Directed by Ulaş Karaoğlu (2015, 20 min.).
A group of five revolutionaries is forced to leave the country after a riot. They make arrangements to flee from Turkey to Bulgaria on a fishing boat on the Black Sea. This difficult and dangerous journey leads them to question their mission and themselves.
Directed by Mehmet Oğuz Yıldırım (2017, 5 min.).
A child war refugee attends a street fair and remembers darker times.
Directed by Mustafa Koray Polat (2016, 5 min.).
Necla is a Syrian refugee struggling to live with her four children in one of the poor districts of Ankara, earning money by selling goods that she makes on a workbench in her backyard. The Wall is a 5-minute slice of Necla’s life, offering insight into the walls we build against refugees.
Directed by Kerem Altın (2017, 14 min.).
Kenan is a 60-year-old frame maker. One day, a young girl with an uncanny resemblance to his late wife comes to his store. She tells Kenan she is a musician and invites him to her performance that night. Kenan at first refuses the invitation but later changes his mind.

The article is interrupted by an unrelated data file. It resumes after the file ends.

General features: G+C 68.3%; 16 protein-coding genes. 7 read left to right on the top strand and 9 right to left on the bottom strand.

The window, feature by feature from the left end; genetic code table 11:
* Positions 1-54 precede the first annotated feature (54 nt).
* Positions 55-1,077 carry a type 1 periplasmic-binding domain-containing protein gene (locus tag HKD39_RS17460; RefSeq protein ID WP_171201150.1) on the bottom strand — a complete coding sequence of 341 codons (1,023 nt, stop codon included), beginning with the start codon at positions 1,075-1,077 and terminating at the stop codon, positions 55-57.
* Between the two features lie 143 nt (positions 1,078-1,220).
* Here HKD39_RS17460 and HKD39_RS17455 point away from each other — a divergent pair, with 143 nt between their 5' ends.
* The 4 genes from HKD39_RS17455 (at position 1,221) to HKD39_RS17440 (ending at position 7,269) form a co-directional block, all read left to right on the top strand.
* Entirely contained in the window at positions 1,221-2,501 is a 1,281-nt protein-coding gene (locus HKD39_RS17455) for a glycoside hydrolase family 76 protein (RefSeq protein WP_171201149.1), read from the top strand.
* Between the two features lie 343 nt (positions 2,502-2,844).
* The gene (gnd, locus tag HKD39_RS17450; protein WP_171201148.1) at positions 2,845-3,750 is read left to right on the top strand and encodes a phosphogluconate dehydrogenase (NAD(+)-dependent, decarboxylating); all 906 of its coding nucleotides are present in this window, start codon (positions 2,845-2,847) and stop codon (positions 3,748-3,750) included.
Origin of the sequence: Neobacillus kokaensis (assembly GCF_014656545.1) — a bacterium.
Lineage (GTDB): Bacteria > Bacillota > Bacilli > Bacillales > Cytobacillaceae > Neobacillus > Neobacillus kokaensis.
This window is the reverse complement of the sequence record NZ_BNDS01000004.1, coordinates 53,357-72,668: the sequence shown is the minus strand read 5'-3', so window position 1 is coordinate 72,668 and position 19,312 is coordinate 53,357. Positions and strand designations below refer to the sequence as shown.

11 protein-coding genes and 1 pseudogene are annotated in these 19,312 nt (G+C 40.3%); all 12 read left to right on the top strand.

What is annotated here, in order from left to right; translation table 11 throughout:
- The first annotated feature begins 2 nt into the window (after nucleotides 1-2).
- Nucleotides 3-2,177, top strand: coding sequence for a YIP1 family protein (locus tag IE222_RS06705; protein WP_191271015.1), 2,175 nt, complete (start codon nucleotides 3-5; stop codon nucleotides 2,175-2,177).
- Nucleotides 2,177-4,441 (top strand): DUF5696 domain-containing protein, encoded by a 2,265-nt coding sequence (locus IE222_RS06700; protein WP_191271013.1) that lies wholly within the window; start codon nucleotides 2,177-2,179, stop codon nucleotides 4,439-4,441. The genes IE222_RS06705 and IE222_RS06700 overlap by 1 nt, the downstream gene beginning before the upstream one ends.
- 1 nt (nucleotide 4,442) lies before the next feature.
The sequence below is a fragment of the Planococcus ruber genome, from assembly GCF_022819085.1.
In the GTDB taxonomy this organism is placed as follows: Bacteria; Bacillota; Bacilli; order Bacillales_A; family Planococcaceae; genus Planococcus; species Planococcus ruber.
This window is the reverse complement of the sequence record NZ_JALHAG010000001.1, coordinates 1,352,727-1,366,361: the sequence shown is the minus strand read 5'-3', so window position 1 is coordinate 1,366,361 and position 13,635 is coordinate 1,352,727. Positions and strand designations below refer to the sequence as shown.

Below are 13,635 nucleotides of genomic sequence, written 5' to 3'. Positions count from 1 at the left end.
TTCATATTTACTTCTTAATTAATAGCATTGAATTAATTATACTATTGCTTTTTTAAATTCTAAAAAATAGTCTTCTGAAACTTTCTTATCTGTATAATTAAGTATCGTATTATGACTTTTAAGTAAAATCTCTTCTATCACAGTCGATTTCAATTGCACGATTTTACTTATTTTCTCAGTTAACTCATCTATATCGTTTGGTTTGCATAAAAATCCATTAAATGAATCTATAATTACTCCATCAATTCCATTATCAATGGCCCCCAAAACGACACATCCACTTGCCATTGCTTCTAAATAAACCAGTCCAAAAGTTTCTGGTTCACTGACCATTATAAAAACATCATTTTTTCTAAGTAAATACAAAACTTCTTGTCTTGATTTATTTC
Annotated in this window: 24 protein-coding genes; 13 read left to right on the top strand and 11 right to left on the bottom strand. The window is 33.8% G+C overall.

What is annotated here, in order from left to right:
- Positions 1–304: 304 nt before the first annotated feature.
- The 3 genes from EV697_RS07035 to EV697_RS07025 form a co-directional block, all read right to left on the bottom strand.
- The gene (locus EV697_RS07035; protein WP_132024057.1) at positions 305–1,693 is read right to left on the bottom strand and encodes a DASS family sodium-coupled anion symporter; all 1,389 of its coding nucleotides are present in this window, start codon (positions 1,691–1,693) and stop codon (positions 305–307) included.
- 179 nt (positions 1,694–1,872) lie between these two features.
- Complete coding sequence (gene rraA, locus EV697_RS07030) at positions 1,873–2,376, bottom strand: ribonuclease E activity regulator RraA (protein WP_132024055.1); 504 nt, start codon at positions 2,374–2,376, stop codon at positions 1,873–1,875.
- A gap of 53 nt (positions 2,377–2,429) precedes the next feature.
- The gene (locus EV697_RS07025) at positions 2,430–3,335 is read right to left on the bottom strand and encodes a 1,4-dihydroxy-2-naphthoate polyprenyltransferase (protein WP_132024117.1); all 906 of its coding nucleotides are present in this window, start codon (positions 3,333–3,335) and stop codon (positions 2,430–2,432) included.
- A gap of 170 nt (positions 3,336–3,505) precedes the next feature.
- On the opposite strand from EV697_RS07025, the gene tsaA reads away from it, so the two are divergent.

Directed by Ercan Selim Öngöz (2016, 12 min.).
He was old and living alone. He knew that the clock ticked faster with every passing second. He was finally ready. He stood still for a moment and cried, but the reason for his tears was not because his time had come to an end.
First Person Singular
Directed by Mehmet Gülkanat (2017, 13 min.).
Birkan is a novice scriptwriter who is fascinated with a woman named Ece. He contacts her through social media, but he can’t gather the courage to meet her in person until one day when he overhears her voice while sitting in a café. First Person Singular depicts how alienation in society really begins within the individual.
Directed by Ayris Alptekin (2016, 11 min.).
Sevim, a nurse, attends the funeral of the old woman she had been caring for. Although Sevim is sincerely sad about the loss of her patient, she has no choice but to demand her salary, which is already late, from the wealthy relatives of the deceased. This creates a bit of a scandal.
To order tickets by phone, call 1-800-440-6975 ($6 processing fee applies); to order in person, visit any MFA ticket desk.